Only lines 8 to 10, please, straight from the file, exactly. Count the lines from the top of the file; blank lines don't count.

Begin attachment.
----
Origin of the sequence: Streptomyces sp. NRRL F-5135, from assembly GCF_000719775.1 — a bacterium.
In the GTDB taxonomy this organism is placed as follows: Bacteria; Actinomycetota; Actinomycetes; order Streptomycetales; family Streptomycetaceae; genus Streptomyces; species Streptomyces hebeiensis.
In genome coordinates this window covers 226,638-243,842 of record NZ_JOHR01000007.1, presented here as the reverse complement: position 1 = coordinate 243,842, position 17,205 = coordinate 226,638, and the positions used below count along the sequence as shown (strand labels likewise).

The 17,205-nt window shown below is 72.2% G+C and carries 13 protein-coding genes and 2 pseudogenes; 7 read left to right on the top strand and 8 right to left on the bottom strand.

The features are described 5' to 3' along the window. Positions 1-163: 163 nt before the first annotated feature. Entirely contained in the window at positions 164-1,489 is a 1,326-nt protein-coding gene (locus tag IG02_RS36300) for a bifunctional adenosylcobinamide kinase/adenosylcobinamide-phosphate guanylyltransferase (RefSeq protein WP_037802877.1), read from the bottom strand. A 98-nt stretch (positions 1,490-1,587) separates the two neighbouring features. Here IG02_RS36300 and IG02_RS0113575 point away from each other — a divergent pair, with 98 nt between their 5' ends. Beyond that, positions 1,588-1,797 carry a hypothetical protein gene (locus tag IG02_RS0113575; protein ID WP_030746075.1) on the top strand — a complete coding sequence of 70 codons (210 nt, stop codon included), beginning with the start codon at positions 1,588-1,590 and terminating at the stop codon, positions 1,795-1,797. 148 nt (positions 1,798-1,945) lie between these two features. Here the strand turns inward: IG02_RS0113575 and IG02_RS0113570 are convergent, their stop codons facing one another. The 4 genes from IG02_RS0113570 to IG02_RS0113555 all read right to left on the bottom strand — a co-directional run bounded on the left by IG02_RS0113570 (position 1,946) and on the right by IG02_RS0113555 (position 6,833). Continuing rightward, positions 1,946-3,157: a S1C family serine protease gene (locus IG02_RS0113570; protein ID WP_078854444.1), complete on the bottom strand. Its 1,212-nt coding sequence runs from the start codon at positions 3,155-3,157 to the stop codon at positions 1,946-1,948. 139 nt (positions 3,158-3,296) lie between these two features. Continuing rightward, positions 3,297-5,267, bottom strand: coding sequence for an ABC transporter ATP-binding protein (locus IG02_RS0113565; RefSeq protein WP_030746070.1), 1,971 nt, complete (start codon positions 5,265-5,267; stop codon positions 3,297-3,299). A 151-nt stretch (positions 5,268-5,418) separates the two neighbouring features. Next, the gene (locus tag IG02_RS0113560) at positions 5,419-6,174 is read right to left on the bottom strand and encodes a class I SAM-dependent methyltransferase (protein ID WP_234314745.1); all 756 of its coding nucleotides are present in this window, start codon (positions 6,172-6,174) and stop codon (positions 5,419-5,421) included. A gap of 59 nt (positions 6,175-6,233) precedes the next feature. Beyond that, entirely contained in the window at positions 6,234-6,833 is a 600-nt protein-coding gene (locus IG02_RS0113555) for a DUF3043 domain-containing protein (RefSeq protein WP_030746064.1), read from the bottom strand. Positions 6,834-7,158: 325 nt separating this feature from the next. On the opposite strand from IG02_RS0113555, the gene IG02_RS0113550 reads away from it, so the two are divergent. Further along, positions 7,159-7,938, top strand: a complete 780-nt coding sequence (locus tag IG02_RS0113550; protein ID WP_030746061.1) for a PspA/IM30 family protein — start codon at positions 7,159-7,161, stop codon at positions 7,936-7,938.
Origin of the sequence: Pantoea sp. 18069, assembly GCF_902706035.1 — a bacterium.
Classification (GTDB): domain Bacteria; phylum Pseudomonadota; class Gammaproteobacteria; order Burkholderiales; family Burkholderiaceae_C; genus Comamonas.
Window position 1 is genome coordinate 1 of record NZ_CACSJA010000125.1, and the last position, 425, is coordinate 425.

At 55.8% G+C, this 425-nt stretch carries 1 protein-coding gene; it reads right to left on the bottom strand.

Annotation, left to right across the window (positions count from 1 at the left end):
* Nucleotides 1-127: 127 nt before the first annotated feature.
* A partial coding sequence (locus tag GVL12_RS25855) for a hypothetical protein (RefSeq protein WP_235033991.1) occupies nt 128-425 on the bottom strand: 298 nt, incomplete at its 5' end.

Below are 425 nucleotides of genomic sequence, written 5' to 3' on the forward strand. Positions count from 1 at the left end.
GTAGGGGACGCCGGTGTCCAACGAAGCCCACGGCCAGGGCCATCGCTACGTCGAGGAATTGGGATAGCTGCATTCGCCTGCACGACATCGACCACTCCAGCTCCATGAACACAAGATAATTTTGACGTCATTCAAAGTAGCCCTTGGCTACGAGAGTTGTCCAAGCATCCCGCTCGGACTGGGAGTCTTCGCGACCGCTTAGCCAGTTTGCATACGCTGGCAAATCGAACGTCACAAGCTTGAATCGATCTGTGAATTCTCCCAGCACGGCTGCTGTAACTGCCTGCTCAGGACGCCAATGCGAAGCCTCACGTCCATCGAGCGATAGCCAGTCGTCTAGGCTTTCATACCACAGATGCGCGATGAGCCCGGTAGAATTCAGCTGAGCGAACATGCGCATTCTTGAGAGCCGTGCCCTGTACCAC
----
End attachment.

Window position 1 is genome coordinate 1 of record NZ_CACSJA010000125.1, and the last position, 425, is coordinate 425.

At 55.8% G+C, this 425-nt stretch carries 1 protein-coding gene; it reads right to left on the bottom strand.

Annotation, left to right across the window (positions count from 1 at the left end):